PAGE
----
A diagram showed the layout of the exposition and the individual boot spaces. Booth fees ran from 35 cents per square foot for a booth under 100 square feet to as low as 25 cents per square foot for those above 150 feet. Rates for the carnival concessions on Missouri Street between Union and Washington streets, and for the large dining room space at the corner of Texas and Jefferson streets were somewhat higher. A large article covered the pageant, “to encourage the literary talent of Solano County to assert itself.” The pageant consisted of an essay contest open to all citizens.

“The basis of the Pageant Play is to depict the characters of Neptune, Diana, Venus, Jupiter, Juno, Saturn, Minerva, Apollo, Ceres and other mythical characters viewing the progress during the life of Solano County. ...”

The pageant was planned to begin on May 23 with the arrival of the Gods and Goddesses on boats and ships from as far away as Monterey to a Water Carnival and Fireworks in Vallejo, followed by arrival at the exposition the following day, and concluding with the pageant play itself.

The play was to have approximately 200 participants, take place every afternoon and evening of the exposition and “the mythical characters will view with amazement an enactment of the progress which has been made down through the years from the days of the raising of the American Flag at Sonoma. The event will depict the progress as exemplified by the landing of Naval forces at Monterey, San Francisco Bay and Sonoma for that epochal event.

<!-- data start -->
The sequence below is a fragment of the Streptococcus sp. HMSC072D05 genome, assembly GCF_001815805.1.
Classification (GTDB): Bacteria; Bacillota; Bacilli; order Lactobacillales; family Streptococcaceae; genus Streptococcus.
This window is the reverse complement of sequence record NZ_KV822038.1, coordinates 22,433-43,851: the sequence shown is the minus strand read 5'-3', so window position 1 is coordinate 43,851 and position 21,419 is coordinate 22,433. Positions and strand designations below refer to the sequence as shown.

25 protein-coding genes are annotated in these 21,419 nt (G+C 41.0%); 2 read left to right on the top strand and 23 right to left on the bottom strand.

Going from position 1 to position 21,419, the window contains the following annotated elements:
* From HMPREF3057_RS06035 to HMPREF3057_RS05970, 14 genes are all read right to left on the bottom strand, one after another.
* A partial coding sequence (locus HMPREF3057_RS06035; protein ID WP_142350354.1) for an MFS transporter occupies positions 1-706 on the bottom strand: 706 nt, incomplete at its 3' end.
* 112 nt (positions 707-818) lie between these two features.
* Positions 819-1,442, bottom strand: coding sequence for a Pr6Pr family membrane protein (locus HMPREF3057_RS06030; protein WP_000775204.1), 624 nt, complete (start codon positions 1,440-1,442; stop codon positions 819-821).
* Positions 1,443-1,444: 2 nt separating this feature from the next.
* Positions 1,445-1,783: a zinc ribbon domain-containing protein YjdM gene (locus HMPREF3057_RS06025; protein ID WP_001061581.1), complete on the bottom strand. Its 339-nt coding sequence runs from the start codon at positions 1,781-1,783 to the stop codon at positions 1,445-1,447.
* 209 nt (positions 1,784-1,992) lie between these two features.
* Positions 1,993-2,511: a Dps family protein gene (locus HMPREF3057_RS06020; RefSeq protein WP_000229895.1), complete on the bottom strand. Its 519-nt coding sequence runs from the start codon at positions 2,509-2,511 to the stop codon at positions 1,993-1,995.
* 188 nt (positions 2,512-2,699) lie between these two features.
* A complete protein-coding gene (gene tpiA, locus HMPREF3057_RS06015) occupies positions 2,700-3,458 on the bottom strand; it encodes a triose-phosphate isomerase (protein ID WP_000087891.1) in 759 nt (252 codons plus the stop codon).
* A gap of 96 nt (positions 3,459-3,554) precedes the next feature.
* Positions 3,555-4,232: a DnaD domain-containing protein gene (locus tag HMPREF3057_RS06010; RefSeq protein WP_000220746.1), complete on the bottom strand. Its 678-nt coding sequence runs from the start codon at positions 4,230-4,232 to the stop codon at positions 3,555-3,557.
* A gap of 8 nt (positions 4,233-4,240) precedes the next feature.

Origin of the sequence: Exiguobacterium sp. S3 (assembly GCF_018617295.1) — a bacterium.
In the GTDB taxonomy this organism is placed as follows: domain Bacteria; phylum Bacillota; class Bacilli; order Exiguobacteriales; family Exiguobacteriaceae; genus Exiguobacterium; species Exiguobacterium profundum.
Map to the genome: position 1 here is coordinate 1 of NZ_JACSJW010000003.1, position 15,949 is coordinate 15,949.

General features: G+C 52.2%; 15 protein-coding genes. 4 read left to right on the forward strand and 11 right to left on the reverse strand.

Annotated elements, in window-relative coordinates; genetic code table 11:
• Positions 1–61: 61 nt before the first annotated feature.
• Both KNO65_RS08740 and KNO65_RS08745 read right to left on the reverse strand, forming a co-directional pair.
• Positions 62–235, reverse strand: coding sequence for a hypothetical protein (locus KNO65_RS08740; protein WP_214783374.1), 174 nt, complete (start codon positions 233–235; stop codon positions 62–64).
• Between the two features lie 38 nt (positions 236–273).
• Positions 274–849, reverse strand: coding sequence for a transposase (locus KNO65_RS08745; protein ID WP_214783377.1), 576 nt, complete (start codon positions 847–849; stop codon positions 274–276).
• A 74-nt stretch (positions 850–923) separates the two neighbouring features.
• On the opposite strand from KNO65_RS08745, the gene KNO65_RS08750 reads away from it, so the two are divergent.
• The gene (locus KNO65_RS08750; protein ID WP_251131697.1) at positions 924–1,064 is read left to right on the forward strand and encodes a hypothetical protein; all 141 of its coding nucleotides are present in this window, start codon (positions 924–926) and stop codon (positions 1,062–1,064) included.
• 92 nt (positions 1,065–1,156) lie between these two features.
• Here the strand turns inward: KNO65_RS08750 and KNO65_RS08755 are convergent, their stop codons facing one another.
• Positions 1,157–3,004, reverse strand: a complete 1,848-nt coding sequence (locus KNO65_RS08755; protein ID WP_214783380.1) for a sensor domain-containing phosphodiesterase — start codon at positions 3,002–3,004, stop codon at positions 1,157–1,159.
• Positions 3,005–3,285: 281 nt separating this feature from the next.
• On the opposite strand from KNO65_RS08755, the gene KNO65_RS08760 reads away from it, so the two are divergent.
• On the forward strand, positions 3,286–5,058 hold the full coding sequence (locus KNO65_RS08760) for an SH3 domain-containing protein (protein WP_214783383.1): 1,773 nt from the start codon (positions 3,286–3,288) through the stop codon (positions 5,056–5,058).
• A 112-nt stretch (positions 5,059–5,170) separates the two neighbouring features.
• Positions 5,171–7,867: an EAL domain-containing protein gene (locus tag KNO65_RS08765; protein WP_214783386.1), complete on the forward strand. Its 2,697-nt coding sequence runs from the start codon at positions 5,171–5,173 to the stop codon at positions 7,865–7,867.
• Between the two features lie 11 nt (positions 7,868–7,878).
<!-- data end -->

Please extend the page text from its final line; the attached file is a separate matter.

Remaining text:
“From that point on the essays submitted should deal with the early progress, difficulties, achievements and customs of Solano County pioneers during the early mining and agricultural days of California, and thence on down to the industrial and shipping developments. The performance will reach its climax in a gigantic portrayal of present day prosperity and modern accomplishment, the picture throughout being driven home by spectacular effect.”

Essays were to be judged by a committee of seven, consisting of a representative of the Solano County school system, representatives of the University of California and Stanford University, and noted representatives of the press - presumably including Weir.

Will essayists be able to come up with compelling stories between February and May 1930 and create the pageant? I will continue this story in my next column.